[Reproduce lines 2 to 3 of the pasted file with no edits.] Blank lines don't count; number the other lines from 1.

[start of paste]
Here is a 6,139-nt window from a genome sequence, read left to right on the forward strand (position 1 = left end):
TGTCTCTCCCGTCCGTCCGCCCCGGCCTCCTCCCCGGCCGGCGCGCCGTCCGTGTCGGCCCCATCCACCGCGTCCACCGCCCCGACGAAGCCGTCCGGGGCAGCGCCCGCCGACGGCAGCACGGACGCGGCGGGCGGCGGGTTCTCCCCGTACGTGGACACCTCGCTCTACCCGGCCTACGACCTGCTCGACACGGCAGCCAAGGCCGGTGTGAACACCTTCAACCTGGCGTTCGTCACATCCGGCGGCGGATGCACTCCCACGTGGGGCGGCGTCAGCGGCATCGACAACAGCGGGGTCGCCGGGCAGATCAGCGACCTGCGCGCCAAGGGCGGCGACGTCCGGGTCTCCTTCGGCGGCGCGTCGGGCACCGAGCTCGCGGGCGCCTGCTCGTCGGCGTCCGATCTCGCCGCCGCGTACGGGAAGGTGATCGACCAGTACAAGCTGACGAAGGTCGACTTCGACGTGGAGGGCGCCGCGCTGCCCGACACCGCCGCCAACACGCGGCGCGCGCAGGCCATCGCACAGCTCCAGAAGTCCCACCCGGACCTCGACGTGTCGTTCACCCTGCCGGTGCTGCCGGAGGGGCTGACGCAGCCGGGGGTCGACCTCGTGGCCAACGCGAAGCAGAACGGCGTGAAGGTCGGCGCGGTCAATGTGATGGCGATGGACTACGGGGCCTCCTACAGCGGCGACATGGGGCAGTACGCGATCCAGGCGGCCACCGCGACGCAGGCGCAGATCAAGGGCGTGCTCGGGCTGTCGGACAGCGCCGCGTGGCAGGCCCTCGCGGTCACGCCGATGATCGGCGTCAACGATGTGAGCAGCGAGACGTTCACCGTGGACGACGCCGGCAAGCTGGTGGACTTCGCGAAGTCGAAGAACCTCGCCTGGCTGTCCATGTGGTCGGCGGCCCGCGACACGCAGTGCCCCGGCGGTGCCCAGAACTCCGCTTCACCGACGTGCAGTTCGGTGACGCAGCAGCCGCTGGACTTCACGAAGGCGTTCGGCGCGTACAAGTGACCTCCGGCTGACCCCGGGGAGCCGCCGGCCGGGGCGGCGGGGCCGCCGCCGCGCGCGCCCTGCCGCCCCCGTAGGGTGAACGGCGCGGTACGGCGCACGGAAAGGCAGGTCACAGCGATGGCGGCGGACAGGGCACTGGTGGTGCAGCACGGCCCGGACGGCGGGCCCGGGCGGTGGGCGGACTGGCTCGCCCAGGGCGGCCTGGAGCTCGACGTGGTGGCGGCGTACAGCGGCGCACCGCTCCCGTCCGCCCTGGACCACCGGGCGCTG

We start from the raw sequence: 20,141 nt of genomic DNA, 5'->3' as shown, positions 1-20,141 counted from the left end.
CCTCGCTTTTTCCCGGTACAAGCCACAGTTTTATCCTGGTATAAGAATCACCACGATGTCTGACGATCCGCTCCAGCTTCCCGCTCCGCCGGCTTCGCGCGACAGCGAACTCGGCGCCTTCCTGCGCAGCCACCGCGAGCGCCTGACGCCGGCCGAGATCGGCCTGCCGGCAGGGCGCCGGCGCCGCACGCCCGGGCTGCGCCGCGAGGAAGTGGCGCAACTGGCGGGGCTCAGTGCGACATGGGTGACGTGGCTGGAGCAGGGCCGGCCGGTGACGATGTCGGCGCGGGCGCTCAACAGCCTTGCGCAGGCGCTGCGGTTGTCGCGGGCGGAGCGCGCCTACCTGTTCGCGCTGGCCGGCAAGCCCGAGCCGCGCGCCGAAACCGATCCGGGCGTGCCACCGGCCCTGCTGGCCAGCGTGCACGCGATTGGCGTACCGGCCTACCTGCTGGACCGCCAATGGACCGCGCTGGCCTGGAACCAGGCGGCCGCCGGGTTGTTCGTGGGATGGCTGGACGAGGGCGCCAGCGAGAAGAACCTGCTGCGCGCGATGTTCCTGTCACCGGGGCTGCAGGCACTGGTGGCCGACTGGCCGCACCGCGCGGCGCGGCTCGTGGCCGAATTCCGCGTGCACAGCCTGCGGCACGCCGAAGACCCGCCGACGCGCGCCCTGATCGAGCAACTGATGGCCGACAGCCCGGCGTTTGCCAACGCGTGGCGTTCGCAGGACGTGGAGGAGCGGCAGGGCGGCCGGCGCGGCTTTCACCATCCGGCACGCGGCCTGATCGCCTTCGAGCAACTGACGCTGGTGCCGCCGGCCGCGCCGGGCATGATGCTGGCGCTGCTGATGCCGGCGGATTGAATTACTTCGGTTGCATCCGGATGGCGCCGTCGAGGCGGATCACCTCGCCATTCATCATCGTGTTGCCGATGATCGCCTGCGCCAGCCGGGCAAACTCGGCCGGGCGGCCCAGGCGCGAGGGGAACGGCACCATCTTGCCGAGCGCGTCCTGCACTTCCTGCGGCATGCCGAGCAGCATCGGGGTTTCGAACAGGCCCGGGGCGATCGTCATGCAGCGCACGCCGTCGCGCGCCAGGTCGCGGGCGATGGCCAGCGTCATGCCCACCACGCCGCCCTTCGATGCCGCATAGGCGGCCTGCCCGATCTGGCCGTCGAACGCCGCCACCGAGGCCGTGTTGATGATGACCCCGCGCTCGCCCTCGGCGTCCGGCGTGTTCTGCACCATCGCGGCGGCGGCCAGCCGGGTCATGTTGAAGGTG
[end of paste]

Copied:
TGTCTCTCCCGTCCGTCCGCCCCGGCCTCCTCCCCGGCCGGCGCGCCGTCCGTGTCGGCCCCATCCACCGCGTCCACCGCCCCGACGAAGCCGTCCGGGGCAGCGCCCGCCGACGGCAGCACGGACGCGGCGGGCGGCGGGTTCTCCCCGTACGTGGACACCTCGCTCTACCCGGCCTACGACCTGCTCGACACGGCAGCCAAGGCCGGTGTGAACACCTTCAACCTGGCGTTCGTCACATCCGGCGGCGGATGCACTCCCACGTGGGGCGGCGTCAGCGGCATCGACAACAGCGGGGTCGCCGGGCAGATCAGCGACCTGCGCGCCAAGGGCGGCGACGTCCGGGTCTCCTTCGGCGGCGCGTCGGGCACCGAGCTCGCGGGCGCCTGCTCGTCGGCGTCCGATCTCGCCGCCGCGTACGGGAAGGTGATCGACCAGTACAAGCTGACGAAGGTCGACTTCGACGTGGAGGGCGCCGCGCTGCCCGACACCGCCGCCAACACGCGGCGCGCGCAGGCCATCGCACAGCTCCAGAAGTCCCACCCGGACCTCGACGTGTCGTTCACCCTGCCGGTGCTGCCGGAGGGGCTGACGCAGCCGGGGGTCGACCTCGTGGCCAACGCGAAGCAGAACGGCGTGAAGGTCGGCGCGGTCAATGTGATGGCGATGGACTACGGGGCCTCCTACAGCGGCGACATGGGGCAGTACGCGATCCAGGCGGCCACCGCGACGCAGGCGCAGATCAAGGGCGTGCTCGGGCTGTCGGACAGCGCCGCGTGGCAGGCCCTCGCGGTCACGCCGATGATCGGCGTCAACGATGTGAGCAGCGAGACGTTCACCGTGGACGACGCCGGCAAGCTGGTGGACTTCGCGAAGTCGAAGAACCTCGCCTGGCTGTCCATGTGGTCGGCGGCCCGCGACACGCAGTGCCCCGGCGGTGCCCAGAACTCCGCTTCACCGACGTGCAGTTCGGTGACGCAGCAGCCGCTGGACTTCACGAAGGCGTTCGGCGCGTACAAGTGACCTCCGGCTGACCCCGGGGAGCCGCCGGCCGGGGCGGCGGGGCCGCCGCCGCGCGCGCCCTGCCGCCCCCGTAGGGTGAACGGCGCGGTACGGCGCACGGAAAGGCAGGTCACAGCGATGGCGGCGGACAGGGCACTGGTGGTGCAGCACGGCCCGGACGGCGGGCCCGGGCGGTGGGCGGACTGGCTCGCCCAGGGCGGCCTGGAGCTCGACGTGGTGGCGGCGTACAGCGGCGCACCGCTCCCGTCCGCCCTGGACCACCGGGCGCTG

We start from the raw sequence: 20,141 nt of genomic DNA, 5'->3' as shown, positions 1-20,141 counted from the left end.